Guanxi

Topics: Confucianism, Culture of China, China Pages: 20 (7108 words) Published: May 18, 2013
Journal of Business Ethics DOI 10.1007/s10551-010-0662-3

Ó Springer 2010

Cultural and Organizational Antecedents of Guanxi: The Chinese Cases

Liang-Hung Lin

ABSTRACT. Being different from the Western concept of ‘‘relationship,’’ Chinese concept of ‘‘relationship,’’ that is, guanxi profoundly influences Chinese society in commercial activities, business ethics, and organizational behaviors. Moreover, firms can develop their networks of guanxi to gain competitive advantages. Highlighting the cultural and organizational antecedents of guanxi, namely Confucianism and organizational ethical climate, this study examines the influence of these two antecedents on guanxi and makes comparisons of guanxi, Confucianism and organizational ethical climate between Taiwan and Mainland China. The results show that Taiwan, where preserves more Confucian culture, tends to put much emphasis on guanxi than Mainland China, especially with respect to mianzi. Concerning ethical climate, Taiwan tends to have instrumental, and law and code ethical climate. KEY WORDS: guanxi, Confucianism, organizational ethical climate

Introduction Chinese guanxi has been a popular issue in the field of social science since 1980. Western managers and scholars also find that even though guanxi in Chinese society and ‘‘relationship’’ in Western society seem to have similar literary meaning, they are actually different in expression and result (Xin and Pearce, 1996). In Chinese society, guanxi is one of the disciplines in life and has profound influence on commercial activities, business ethics, and organizational behaviors. It is thus regarded as the central notion of understanding Asian society and business behaviors (Boardman and Kato, 2003; Luo, 2002). In addition, it supports two or more than two organizations dealing with resource transactions and distribution, or sustains behaviors resulting from mutual contact

and interaction. Yeung and Tung (1996) pointed out that guanxi refers to a general form of social networks and has the implication of ‘‘gate/pass’’ and ‘‘connection.’’ In other words, a network of guanxi is established in the connection between two independent bodies, the purpose of which is to promote mobility of individual or social transactions between two sides. Moreover, both sides have to be driven by benefits and confirm the continuance of guanxi when doing business with each other. Guanxi is emphasized by Chinese society, in which roles and benefits are subtly related to each other or even difficult to be separated. Analyzing the effect of guanxi on modern Chinese society, Yang (1994) regarded guanxi as a key factor in driving Chinese government to operate. Moreover, people usually use guanxi to control others and distort the laws. Yan (1996) then indicated that guanxi is established by the development and maintenance of network relationships to help one get through all kinds of difficulties in life. Kipnis (1997) even precisely pointed out that the formation of guanxi in Chinese society involves complex social and affectionate networks within peers, families, or friends and these networks consist of three elements, namely mianzi, affect and reciprocal favor. Furthermore, guanxi is one of the major dynamic characteristics in Chinese society. It not merely refers to a very special relationship between two people, but also implies an endless exchange of favors (Alston, 1989). Thus, the existence of guanxi between people usually relies on three elements: (1) sharing identities and status with others in a group or mutually having an association with the same person; (2) actual connections and frequent contact between people; and (3) getting close to someone by direct interpersonal interaction. In addition, guanxi is considered as interpersonal networks of reciprocal bonds.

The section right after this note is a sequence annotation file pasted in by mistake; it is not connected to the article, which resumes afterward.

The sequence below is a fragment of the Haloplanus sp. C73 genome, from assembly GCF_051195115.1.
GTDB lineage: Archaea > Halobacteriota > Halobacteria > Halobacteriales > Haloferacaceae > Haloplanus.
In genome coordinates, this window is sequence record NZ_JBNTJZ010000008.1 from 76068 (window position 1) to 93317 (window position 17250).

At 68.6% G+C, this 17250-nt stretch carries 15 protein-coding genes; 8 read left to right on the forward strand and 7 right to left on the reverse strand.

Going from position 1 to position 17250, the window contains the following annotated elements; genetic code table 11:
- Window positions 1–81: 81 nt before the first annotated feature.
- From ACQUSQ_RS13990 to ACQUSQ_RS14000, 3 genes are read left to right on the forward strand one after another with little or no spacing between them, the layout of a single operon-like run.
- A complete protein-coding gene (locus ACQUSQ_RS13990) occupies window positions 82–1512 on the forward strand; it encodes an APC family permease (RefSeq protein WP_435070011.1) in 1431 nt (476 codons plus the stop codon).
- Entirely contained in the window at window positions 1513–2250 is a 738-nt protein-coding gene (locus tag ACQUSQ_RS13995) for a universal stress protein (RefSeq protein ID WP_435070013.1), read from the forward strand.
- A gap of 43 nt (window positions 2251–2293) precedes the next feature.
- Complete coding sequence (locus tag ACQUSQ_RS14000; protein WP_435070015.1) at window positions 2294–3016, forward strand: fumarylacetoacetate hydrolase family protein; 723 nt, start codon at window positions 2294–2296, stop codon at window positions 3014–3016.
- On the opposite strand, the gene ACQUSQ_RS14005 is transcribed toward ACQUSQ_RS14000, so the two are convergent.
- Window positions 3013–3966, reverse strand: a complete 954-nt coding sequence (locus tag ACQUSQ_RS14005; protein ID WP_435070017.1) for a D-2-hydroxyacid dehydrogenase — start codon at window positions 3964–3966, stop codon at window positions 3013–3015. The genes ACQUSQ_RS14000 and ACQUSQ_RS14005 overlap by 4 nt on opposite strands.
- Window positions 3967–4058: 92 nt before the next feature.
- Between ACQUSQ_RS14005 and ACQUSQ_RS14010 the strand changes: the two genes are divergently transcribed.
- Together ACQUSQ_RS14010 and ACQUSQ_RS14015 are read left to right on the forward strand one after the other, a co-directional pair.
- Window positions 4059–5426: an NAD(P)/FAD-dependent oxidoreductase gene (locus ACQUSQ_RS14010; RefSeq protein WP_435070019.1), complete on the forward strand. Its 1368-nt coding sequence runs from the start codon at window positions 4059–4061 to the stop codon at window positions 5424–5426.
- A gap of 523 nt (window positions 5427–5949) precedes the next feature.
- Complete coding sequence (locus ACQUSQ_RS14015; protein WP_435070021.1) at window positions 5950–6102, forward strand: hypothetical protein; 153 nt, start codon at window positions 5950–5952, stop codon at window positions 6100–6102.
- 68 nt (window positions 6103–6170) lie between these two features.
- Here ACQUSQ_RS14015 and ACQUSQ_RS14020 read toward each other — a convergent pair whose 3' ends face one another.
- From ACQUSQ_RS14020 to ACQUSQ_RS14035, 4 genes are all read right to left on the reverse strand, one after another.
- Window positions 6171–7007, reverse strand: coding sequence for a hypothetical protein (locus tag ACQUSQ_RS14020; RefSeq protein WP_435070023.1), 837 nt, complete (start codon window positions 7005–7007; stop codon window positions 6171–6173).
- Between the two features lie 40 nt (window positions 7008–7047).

Liang-Hung Lin According to the above descriptions, it can be seen that interpersonal relationships in China are very abstract and are established by cultural-rooted...

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Department of International Business, National Kaohsiung University of Applied Sciences, 415 Chien Kung Road, Kaohsiung, 807 Taiwan, ROC E-mail: lhlin@cc.kuas.edu.tw; mildlin@yahoo.com.tw
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